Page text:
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Where are thermostatic mixing valves required?

Where are thermostatic mixing valves required?

For combined heating hot water and domestic hot water systems, when the heating hot water system exceeds 140°F the IPC code requires a temperature actuated mixing valve conforming to ASSE 1017 to limit the domestic hot water temperature to a maximum of 140°F.

Are TMVs a legal requirement?

Regulations for installing TMVs As of 2010, Part G of the Building Regulations make it a legal requirement for new buildings to provide a “suitable installation for the provision of heated water” to: any sink within a sanitary environment.

Do I need a TMV?

In terms of existing laws on the practice, or rather, placing of thermostatic mixing valves, and current legislation dictates (Part G of the Building Regulations Act) that TMV technology must be fitted as standard procedure on baths in new build homes, yet there’s no equivalent regulation to cover existing properties.

What is the build regulation that TMVs come under for new build baths?

The Building Regulations amendment means water coming out of bath taps will be limited to 48°C by the use of a thermostatic mixing valve (TMV), which blends hot and cold water, or by another type of temperature control device.

How long should a thermostatic mixing valve last?

Your brass mixing valve should last a very, very long time-lifetime (if not damaged). Hard water is more likely to affect cartridge (if you have one) and wears it out earlier than in areas where water is not so hard. I just had to replace my cartridge after only 5 years.

Should I install a thermostatic mixing valve?

Fitting a suitable thermostatic valve at your water heater is a simple job that should be a top priority for you. Fitting a thermostatic mixing valve in the hot water line from your water heater will allow you to keep the water heater temperature up to 120 F or slightly above. By doing that, it will kill Legionella.

Where a thermostatic mixer valve TMV is installed for a bath and a shower What temperature is the water not allowed to exceed?

To prevent scalding, the temperature of hot water discharged from, or to, any bath or bidet should not exceed 48oC. Where hot and cold water are supplied to a fitting, this may be achieved by use of a thermostatic mixing valve (TMV) or fitting.

What happens when a mixing valve fails?

A defective mixing valve will allow a cross-over of hot and cold water, even though there are no visible signs of trouble or leak. A plumbing cross-over can cause a complaint such as ‘water not hot enough’.

Is a mixer tap a TMV?

While a mixer tap or shower will let you adjust the temperature of the water coming out of the tap, the TMV is directly responsible for the temperature of the hot water feed before it comes out the tap, regardless of whether it is a mixer or not.

How do you adjust a thermostatic mixing valve?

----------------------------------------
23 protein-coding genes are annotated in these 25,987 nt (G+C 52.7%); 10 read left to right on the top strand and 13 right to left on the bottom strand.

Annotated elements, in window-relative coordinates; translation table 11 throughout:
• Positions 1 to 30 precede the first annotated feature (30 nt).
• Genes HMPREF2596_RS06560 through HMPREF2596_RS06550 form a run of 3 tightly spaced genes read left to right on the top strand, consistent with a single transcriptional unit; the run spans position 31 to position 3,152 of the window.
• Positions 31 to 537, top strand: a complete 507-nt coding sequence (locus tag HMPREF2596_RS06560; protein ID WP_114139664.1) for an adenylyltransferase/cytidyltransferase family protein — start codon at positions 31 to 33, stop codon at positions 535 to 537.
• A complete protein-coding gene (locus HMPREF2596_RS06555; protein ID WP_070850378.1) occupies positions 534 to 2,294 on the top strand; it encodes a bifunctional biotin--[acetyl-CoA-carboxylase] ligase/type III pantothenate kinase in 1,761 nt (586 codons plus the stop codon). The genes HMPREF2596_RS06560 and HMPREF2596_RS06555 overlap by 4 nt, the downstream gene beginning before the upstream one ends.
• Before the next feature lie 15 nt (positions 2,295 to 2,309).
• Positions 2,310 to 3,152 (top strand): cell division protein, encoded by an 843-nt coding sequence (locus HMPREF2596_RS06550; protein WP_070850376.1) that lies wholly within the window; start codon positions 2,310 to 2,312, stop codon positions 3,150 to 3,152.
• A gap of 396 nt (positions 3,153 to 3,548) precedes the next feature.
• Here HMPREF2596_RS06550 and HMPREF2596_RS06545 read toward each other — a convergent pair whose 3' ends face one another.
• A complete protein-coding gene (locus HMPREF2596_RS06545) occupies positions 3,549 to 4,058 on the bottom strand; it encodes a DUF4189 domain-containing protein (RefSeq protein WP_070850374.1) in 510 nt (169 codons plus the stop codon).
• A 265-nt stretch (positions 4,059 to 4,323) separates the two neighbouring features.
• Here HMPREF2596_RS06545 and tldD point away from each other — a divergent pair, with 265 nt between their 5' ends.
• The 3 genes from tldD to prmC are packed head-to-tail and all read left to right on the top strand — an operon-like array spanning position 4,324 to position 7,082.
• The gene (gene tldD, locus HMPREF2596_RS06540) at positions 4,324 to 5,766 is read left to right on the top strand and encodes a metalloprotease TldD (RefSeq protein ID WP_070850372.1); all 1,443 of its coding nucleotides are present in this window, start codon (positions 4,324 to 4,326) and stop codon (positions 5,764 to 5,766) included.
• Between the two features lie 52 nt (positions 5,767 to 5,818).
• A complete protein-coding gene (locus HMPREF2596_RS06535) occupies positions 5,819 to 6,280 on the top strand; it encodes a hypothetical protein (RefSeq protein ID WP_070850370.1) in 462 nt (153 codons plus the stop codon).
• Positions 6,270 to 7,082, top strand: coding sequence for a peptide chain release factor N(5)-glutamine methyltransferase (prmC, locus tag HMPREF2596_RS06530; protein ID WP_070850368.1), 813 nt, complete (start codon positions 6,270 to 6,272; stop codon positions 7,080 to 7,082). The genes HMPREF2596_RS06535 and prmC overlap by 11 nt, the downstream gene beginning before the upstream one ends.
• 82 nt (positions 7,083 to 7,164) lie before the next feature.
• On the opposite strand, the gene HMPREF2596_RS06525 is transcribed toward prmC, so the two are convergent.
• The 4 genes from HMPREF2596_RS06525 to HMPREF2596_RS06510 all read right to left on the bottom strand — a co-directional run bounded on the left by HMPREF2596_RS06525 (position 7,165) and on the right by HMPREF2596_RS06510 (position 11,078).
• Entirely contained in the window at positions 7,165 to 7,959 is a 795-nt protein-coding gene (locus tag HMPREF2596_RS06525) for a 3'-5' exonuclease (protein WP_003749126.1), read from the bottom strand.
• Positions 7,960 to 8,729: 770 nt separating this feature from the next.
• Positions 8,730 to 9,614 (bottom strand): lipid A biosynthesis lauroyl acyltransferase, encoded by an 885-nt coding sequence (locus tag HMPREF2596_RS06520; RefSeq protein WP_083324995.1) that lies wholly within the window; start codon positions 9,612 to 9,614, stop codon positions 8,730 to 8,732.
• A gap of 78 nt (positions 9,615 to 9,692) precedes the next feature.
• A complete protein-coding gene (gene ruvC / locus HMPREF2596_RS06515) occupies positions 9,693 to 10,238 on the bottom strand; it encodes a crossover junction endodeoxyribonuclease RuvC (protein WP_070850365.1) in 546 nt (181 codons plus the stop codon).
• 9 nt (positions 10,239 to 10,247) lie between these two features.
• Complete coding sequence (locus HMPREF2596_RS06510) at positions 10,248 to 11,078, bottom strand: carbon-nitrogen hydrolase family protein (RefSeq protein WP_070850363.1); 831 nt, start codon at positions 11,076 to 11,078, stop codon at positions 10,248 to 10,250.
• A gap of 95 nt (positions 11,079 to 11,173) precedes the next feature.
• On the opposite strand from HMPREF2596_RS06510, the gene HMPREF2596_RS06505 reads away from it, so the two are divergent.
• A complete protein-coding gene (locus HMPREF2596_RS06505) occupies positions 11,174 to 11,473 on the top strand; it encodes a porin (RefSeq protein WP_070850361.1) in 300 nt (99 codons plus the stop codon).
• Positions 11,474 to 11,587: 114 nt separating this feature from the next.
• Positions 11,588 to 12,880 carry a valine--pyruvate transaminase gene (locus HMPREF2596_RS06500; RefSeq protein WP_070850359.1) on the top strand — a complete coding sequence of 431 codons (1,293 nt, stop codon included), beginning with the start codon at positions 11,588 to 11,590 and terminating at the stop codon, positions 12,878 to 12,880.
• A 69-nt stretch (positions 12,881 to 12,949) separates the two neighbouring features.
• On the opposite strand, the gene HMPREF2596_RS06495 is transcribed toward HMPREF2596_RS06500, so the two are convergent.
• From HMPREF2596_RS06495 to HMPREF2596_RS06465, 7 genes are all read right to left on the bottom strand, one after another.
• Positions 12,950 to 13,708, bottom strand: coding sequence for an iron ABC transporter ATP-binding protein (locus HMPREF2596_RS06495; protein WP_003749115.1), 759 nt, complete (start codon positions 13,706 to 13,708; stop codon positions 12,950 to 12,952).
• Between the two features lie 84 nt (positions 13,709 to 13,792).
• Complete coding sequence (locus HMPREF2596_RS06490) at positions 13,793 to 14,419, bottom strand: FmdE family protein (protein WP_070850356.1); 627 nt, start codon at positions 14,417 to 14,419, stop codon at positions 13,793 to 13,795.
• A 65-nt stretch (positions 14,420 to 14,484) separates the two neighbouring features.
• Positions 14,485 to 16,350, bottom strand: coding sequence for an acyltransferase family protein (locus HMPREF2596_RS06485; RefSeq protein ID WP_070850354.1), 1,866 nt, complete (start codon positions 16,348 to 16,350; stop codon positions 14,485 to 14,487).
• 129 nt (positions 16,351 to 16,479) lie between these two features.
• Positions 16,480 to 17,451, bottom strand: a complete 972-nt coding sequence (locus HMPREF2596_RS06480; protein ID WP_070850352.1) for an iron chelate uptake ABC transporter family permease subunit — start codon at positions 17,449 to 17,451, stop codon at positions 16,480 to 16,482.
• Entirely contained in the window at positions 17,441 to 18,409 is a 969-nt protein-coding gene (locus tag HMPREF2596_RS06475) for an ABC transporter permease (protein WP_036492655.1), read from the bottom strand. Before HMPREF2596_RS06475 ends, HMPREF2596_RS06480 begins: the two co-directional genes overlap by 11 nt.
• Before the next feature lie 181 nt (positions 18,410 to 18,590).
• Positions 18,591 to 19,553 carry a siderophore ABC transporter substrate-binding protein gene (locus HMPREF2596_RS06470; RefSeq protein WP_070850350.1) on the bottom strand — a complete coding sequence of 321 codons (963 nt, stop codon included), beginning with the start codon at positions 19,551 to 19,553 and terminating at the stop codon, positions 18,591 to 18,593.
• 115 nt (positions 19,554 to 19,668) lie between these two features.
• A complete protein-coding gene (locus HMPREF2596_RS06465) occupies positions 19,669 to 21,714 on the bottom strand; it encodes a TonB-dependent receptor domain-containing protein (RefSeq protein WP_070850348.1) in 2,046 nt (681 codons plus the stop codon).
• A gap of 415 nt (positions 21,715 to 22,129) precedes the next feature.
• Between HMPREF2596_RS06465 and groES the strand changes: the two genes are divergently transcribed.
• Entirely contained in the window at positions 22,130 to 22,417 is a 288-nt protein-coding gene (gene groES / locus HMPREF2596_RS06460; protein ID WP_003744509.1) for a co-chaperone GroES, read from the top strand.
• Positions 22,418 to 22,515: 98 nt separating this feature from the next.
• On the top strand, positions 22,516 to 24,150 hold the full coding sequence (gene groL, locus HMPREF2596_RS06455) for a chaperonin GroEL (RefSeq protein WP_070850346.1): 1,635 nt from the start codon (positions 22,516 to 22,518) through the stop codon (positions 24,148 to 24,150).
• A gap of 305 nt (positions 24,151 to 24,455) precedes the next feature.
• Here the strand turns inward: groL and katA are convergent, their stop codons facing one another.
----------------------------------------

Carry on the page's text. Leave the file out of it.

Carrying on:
To adjust the temperature supply remove the plastic cap on top of the valve and adjust with a close fitting spanner. To increase the temperature turn anti-clockwise To decrease the temperature turn clockwise To set the valve to a maximum recommended mixed water temperature, see table below.

Can a thermostatic mixing valve go bad?

Older model hot water mixing valves age over time and can break down with usage. As a result they can begin to fail in correctly controlling water temperature.

How much does it cost to install a thermostatic mixing valve?

A plumber may charge $100-$200 to install it. In Part Two of this post, we take a look at the benefits of using a thermostatic mixing valve, and why turning the water temperature down is not the solution.

What should the thermostatic mixing valve be set at?

• A thermostatic mixing valve having multiple designations (ie it is capable of satisfying the requirement of this specification for more than one application) should be re-set on site to suit the needs of that environment. • The mixed water temperature must never exceed 46°C (or for TMV2: Building Regulations allow up to 48°C) at a terminal

When did Bath thermostatic mixing valves start in UK?

As of April 2010, amendments to Document G of The Building Regulations 2000 declared that all new-build homes across England and Wales are obliged to fit devices to baths to limit the temperature of the water to 48 degrees. The amendments have been brought in to protect household users, especially children, from the most serious scalding injuries.

What are the TMV regulations for mixing valves?

When it comes to thermostatic mixing valves, which can also be digital, there are factors to be aware of. You should be aware that TMV regulations vary slightly depending on where you are in the UK. But, in all parts of the UK, there are recommended maximum temperatures depending on the appliance, ranging from 38 to 48 degrees Celcius.

Is thermostatic mixing valve required in Northern Ireland?

Northern Ireland will also adopt the amendment, but at a slightly later date. The move comes three years after such devices – called thermostatic mixing valves (TMVs) – became a requirement in new homes in Scotland.